Tue, Sep 22, 2015 - Page 4 News List

Expressway plan draws rival rallies

TAMBEI:Councilors and many residents support the project linking Tamsui and Taipei, but critics of the plan said it poses risks to a mangrove forest

By Chen Wei-han  /  Staff reporter

Protesters and supporters of a proposed Tambei Expressway (淡北道路, Tamsui-Taipei Expressway) project in New Taipei City rallied at the Environmental Protection Administration’s (EPA) headquarters in Taipei yesterday during an environmental review.

Environmentalists said that a road expansion would suffice to ease traffic without endangering the mangrove forest in the area.

Chang Yu-yin (張譽尹), a lawyer, said that the expansion of Highway No. 2, the only major artery linking Taipei to New Taipei City’s Tamsui District (淡水), coupled with the soon-to-be-built Tamkang Bridge (淡江大橋) connecting the Tamsui (淡水) and Bali (八里) districts in New Taipei City and a light rail project, would be enough to reduce congestion in the area.

However, scores of Tamsui residents and supporters of the expressway project said local residents overwhelmingly welcome the project.

New Taipei City Councilor Tsai Chin-hsien (蔡錦賢) said that Highway No. 2 could not be substantially expanded to absorb the traffic because the highway is on a narrow corridor that has no room for expansion.

Tamsui District Administrator Wu Tsung-jen (巫宗仁) said that the light-rail project is designed for transportation within the district, which could not ease the traffic between Tamsui and Taipei.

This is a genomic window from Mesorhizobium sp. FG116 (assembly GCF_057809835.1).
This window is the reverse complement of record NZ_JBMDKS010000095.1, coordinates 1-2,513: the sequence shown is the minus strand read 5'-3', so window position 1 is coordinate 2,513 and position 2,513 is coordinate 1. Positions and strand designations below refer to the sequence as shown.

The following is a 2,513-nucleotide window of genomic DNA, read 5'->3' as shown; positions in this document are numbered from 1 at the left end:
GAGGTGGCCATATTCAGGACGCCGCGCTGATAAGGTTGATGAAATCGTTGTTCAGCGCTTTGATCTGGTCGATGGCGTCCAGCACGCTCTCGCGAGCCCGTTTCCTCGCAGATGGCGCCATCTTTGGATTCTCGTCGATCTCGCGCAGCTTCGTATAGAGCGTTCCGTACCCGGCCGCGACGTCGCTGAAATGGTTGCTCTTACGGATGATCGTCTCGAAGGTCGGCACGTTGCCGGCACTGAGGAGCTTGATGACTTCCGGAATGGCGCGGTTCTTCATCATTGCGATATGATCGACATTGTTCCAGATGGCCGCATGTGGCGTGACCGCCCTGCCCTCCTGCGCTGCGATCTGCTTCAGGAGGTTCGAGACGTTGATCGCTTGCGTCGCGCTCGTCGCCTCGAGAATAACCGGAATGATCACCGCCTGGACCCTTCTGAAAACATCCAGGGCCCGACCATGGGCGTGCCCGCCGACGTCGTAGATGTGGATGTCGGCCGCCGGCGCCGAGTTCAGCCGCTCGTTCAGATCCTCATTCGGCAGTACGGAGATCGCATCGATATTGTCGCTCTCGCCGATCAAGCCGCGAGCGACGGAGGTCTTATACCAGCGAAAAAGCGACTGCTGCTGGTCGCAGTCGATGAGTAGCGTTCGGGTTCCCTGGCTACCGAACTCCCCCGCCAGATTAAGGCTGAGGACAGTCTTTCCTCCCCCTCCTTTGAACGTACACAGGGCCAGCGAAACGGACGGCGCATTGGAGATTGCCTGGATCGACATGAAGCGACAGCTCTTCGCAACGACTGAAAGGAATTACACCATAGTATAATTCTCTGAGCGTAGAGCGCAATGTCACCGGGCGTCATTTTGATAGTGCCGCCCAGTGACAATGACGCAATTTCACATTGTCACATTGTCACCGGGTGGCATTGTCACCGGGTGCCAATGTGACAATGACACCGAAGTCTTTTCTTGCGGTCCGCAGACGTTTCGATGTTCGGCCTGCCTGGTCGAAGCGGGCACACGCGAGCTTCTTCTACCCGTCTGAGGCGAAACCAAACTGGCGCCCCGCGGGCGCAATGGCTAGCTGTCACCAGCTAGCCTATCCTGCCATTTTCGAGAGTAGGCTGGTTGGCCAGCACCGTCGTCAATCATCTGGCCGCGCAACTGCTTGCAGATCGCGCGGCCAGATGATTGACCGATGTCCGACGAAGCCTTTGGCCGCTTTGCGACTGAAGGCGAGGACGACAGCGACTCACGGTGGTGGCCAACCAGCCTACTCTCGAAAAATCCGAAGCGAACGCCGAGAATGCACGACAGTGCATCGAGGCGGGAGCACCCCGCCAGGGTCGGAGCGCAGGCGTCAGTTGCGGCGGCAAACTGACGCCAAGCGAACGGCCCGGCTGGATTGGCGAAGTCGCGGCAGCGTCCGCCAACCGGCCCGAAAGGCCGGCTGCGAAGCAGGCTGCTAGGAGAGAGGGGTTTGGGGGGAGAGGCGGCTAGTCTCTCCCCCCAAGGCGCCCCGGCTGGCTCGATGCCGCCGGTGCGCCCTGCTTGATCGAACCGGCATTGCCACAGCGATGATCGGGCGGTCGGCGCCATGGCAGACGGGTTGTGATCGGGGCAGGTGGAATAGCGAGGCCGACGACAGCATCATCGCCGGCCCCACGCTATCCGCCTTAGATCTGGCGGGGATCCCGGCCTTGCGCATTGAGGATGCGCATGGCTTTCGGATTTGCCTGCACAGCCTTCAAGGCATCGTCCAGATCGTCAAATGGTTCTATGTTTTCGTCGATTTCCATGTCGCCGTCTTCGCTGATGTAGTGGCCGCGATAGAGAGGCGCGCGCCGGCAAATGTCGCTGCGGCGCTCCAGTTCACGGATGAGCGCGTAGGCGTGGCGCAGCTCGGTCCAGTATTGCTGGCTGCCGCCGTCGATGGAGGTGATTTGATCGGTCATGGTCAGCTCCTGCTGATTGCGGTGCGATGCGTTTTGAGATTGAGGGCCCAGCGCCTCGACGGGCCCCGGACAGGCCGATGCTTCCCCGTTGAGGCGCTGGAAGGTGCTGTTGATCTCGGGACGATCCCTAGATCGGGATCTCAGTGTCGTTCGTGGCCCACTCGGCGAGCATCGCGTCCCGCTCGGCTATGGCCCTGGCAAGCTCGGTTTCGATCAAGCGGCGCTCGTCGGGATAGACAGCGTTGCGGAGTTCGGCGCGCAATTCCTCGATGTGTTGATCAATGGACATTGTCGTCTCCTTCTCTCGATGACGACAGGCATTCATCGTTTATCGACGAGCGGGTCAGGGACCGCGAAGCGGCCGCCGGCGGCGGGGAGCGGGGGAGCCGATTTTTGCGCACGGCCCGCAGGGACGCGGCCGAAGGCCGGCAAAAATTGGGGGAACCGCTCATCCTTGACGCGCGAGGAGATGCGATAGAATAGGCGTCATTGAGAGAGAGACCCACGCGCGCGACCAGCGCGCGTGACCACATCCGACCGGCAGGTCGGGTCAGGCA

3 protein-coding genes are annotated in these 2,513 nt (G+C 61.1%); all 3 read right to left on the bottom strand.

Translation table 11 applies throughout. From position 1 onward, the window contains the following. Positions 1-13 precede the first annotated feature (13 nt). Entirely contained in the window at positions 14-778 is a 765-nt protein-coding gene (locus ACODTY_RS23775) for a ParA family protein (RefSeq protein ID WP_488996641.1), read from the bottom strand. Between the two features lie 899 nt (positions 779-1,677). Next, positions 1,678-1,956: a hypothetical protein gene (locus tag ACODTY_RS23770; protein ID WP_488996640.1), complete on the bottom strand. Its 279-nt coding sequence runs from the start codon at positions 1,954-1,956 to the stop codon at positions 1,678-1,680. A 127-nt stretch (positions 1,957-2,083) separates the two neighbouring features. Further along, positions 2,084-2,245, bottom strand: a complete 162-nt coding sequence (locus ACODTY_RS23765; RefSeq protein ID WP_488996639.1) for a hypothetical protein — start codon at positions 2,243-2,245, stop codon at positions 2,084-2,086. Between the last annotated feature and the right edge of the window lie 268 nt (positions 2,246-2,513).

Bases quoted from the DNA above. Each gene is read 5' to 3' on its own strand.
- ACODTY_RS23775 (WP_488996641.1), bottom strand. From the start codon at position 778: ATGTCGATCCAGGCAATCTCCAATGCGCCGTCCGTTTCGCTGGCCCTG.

The environmental impact assessment (EIA) committee conditionally passed the expressway project in 2011, but the Taipei High Administrative Court rejected the review in 2013 on the grounds that the committee did not thoroughly assess the impact of the construction on the mangrove forest preservation area.

The EIA committee decided to start a second round of the EIA reviews for the expressway project in January, and a EIA meeting was convened yesterday to define the scope of further EIA reviews.

The developer previously proposed constructing a 4.7km passageway for travel between Tamsui and Taipei’s Guandu (關渡) area, where the mangrove forest is located.

However, at the EIA review yesterday, the developer said it would extend the original project with a 700m elevated section stretching along the Guandu area to avoid ground traffic, making the expressway a 5.4km construction, which sparked a fervor among EIA committee members and environmentalists.

Saying that the Environmental Impact Assessment Act (環境影響評估法) stipulates that a project needs to undergo another round of EIA reviews if there is a more than 10 percent change, Chang said the proposed 5.4km project would be a totally different project and that the developer has violated the law by pushing through a new project under the guise of the previous project.

However, the EPA said it has the final say on the legal interpretation of the act and accepted the developer’s new EIA report, the approval of which awaits further EIA assessment.

Chinese Nationalist Party (KMT) Legislator Wu Yu-sheng (吳育昇) said that local councilors across party lines support the expressway project, and it is everyone’s intention to preserve the mangrove forest.

The expressway is not dispensable even given the construction of the Tamkang Bridge, and the expressway would serve as an evacuation route should a nuclear disaster occur at a power plant in New Taipei City’s Shihmen District (石門), he said.

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